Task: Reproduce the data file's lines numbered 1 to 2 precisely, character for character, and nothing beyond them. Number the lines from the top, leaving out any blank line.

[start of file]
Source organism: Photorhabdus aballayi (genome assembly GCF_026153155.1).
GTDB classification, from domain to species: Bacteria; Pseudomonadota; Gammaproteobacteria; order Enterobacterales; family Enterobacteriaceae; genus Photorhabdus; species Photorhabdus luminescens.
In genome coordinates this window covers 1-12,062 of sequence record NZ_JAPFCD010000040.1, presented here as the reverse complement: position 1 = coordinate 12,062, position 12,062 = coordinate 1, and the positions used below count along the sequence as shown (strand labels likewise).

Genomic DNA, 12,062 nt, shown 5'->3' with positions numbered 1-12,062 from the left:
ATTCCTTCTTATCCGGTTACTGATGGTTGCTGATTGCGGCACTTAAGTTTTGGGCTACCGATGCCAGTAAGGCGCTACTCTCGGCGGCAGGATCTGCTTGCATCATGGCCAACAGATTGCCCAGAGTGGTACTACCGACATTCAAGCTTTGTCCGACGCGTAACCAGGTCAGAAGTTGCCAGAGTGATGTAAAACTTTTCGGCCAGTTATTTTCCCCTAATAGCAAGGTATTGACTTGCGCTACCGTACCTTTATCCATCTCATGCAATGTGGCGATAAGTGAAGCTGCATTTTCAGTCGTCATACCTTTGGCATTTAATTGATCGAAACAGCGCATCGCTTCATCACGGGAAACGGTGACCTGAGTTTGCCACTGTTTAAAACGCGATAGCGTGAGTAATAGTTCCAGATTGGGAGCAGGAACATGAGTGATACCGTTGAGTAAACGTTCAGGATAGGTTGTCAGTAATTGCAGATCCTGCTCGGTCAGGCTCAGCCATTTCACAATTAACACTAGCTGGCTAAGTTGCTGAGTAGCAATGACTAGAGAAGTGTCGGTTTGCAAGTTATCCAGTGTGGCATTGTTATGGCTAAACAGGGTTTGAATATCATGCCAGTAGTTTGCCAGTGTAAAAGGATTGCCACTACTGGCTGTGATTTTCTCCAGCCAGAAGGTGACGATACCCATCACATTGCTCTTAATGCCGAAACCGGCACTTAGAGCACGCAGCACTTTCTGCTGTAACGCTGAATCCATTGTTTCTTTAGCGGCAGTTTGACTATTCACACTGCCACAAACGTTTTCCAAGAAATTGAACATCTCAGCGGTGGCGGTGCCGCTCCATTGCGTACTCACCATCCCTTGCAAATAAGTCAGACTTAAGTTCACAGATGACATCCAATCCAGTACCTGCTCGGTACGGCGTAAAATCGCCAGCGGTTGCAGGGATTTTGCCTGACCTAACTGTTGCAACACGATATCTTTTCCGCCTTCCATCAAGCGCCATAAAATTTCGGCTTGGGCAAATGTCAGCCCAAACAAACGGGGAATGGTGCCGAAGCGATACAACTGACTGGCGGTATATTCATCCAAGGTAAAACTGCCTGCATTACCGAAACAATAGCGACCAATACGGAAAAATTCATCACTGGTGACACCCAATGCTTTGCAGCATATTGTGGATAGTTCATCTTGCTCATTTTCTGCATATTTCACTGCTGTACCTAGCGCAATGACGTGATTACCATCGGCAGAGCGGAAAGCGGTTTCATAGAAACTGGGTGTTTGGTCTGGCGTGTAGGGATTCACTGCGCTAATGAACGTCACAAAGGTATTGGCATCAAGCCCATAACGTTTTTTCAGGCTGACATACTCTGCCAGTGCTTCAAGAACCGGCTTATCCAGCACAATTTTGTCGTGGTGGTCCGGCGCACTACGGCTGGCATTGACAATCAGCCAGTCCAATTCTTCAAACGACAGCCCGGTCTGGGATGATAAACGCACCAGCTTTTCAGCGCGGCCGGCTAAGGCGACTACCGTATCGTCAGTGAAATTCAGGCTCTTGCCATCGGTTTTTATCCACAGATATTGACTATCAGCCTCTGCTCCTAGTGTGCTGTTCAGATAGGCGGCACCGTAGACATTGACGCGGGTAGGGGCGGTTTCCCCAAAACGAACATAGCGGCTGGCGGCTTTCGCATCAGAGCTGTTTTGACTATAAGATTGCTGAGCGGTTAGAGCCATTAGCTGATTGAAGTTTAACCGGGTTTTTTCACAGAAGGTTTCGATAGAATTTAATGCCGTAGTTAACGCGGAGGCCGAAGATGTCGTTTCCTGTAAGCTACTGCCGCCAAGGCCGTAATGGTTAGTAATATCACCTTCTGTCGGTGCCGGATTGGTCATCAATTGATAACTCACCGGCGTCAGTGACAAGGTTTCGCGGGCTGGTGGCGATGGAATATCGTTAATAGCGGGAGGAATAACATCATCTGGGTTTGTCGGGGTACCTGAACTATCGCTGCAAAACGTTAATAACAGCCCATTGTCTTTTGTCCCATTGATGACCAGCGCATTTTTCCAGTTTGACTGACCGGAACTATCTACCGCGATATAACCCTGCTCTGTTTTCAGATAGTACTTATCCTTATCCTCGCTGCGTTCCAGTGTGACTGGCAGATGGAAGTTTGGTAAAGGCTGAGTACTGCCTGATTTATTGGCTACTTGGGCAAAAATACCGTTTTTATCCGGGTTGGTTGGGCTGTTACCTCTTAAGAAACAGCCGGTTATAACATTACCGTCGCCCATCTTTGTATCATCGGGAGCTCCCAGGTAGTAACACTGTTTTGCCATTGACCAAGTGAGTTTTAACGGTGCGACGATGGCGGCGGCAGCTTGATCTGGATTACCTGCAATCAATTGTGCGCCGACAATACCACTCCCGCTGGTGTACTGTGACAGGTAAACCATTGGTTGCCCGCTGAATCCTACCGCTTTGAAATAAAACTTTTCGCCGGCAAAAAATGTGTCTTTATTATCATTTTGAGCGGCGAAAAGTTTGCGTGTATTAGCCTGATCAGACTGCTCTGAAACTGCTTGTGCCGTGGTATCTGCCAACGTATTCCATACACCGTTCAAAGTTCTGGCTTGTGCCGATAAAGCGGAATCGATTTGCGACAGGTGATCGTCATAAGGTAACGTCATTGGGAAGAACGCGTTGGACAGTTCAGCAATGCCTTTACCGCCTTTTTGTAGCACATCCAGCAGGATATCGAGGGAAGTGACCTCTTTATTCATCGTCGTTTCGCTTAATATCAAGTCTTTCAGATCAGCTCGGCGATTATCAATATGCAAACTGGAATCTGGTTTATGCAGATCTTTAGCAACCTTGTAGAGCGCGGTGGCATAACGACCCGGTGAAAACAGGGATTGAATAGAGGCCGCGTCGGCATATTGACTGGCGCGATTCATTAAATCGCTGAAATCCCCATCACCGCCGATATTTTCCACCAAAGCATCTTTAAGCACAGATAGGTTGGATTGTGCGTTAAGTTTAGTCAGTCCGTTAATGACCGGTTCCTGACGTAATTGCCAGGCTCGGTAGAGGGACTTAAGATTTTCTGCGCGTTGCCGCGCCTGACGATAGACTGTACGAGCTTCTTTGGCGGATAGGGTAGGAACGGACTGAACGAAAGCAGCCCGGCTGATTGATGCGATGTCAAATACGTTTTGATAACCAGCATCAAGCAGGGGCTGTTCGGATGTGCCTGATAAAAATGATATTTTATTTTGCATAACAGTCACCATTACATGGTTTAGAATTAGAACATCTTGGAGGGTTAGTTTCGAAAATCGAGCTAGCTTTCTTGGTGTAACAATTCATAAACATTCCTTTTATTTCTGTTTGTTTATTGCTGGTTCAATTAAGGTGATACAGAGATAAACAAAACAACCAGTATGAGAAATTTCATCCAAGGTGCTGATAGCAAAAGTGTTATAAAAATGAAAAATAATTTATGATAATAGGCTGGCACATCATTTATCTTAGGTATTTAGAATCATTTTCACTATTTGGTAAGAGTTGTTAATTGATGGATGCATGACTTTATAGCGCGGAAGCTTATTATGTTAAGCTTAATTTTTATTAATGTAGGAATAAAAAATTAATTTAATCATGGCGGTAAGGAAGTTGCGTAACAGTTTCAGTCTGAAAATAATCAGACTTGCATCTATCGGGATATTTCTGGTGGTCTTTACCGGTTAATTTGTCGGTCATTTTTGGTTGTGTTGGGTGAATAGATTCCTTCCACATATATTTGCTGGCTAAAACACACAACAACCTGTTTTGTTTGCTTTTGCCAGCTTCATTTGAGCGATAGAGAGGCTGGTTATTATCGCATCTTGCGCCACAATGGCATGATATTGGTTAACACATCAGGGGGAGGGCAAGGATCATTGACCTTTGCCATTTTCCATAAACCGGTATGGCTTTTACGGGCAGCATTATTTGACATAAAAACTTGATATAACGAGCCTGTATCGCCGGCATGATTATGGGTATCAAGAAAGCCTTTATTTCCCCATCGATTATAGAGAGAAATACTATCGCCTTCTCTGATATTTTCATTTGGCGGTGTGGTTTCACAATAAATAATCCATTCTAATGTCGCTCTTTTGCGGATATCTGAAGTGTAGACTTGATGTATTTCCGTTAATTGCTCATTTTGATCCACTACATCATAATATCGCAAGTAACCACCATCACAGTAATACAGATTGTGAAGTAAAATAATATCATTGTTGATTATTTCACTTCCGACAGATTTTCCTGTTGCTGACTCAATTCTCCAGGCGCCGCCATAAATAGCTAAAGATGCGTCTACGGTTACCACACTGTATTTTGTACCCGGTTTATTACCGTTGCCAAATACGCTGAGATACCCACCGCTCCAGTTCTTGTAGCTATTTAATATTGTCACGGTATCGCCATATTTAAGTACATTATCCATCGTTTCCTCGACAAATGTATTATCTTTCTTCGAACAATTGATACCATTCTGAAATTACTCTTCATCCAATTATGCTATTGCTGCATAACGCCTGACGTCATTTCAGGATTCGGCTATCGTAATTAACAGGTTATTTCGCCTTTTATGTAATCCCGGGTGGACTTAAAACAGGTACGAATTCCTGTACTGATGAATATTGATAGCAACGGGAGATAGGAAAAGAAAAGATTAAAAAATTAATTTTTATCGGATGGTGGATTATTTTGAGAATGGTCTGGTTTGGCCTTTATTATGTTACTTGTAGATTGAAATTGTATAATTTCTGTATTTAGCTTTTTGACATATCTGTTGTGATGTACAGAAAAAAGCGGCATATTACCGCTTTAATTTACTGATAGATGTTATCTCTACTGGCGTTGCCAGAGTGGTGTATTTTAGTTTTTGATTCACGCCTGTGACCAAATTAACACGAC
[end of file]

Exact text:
Source organism: Photorhabdus aballayi (genome assembly GCF_026153155.1).
GTDB classification, from domain to species: Bacteria; Pseudomonadota; Gammaproteobacteria; order Enterobacterales; family Enterobacteriaceae; genus Photorhabdus; species Photorhabdus luminescens.